Book Review: Medical Apartheid by Harriet A. Washington

On the Father’s day Sunday this year, I was at the Salem Baptist Church, south side mega church, for prostate specific antigen (PSA) screening and PSA study recruitment event.  We offered PSA screening for prostate cancer several occasions at this church and this church has an annual health event to encourage African American church members to have healthier lifestyle.  Five out of eight people who were working in the screening event that day were African Americans, including the PI of the project, who is African American male urologist at Northwestern medical school.  The first African American man who came in for PSA screening jokingly said, “Ok, I will be the first guinea pig.  What do I have to do?”

African American men have poorer health conditions compared to African American women or European American men and women, but African American men are usually underrepresented in many medical research projects, most likely due to difficulty recruiting them for medical research projects or clinical trials.  Why is it so difficult to recruit African American men?  Why do they refuse to participate in medical research?

This book, “Medical Apartheid,” illustrates the reasons why it is difficult to recruit African Americans for medical research and why they mistrust physicians or medical institutions rooted in the American history beginning the enslavement of Africans.  The author, Harriet A. Washington, illustrates history of injustice in health, not from the victors’ perspective.  The advance in medical science was achieved some way through exploitation of African Americans, but was hindered at the same time because of flaws in their research designs, scientific methods, and reasoning.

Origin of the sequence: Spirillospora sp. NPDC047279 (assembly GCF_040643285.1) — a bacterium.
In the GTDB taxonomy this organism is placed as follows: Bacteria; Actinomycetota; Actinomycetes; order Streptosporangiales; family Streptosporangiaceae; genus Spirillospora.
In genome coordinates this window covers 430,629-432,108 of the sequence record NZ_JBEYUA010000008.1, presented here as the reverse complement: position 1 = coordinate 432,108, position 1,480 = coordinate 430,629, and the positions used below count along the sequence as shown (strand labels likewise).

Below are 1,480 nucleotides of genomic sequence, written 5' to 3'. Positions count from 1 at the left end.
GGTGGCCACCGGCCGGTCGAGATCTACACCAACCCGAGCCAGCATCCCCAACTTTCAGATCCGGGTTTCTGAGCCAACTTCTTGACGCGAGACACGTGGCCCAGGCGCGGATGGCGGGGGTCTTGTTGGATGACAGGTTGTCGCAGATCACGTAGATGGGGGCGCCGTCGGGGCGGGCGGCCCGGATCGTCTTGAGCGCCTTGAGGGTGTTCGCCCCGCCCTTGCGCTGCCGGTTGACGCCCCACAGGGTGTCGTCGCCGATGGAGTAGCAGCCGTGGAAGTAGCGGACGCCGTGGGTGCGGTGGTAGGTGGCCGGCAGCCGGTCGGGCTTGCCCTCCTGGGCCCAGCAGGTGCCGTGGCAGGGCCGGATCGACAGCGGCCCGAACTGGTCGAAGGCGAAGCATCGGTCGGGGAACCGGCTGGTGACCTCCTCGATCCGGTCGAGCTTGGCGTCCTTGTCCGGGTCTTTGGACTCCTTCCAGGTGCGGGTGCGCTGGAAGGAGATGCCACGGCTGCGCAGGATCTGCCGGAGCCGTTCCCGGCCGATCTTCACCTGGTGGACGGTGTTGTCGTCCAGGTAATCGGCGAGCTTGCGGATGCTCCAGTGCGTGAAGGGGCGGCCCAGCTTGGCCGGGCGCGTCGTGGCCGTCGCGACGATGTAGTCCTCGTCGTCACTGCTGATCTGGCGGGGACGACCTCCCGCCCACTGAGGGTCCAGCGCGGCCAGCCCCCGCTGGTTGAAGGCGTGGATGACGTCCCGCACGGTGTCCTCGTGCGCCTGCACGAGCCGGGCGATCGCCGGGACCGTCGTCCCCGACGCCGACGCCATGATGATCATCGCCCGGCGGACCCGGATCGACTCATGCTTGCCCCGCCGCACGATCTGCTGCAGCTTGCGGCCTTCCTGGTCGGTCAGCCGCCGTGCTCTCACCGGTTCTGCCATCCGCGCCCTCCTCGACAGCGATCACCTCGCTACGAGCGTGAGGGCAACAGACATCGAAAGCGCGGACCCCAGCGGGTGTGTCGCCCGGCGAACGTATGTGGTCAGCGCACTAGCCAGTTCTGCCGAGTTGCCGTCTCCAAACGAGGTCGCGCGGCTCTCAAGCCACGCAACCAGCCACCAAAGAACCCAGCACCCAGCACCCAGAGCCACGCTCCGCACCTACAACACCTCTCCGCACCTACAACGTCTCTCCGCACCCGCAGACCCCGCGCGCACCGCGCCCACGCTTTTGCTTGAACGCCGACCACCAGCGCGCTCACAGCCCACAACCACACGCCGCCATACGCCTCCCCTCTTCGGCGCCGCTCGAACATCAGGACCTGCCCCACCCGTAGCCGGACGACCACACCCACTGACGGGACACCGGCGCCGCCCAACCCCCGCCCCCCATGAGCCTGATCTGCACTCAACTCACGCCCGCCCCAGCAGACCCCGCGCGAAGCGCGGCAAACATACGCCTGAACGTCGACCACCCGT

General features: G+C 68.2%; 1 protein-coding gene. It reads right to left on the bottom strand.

Considering the history of slavery and racial segregation, it was not surprising to read that White doctors did not treat the slaves like they would for white patients.  Slave owners, physicians’ real clients, did not want to spend much money to treat their slave, if treatment cost more than they could make a profit from their slaves.  African Americans knew that white doctors’ treatments did not work well or worsened the problems, and preferred their traditional healing methods (p.48).  Even after the slavery ended, African Americans suffered with poor health conditions because they did not have access to good health care due to low income, no health insurance, and poor living environments (p. 152).  Medical racism continued until recently, and medical procedures, such as hysterectomy, were done to African Americans and they were recruited to medical research without them fully understanding medical procedures, experiments, or research.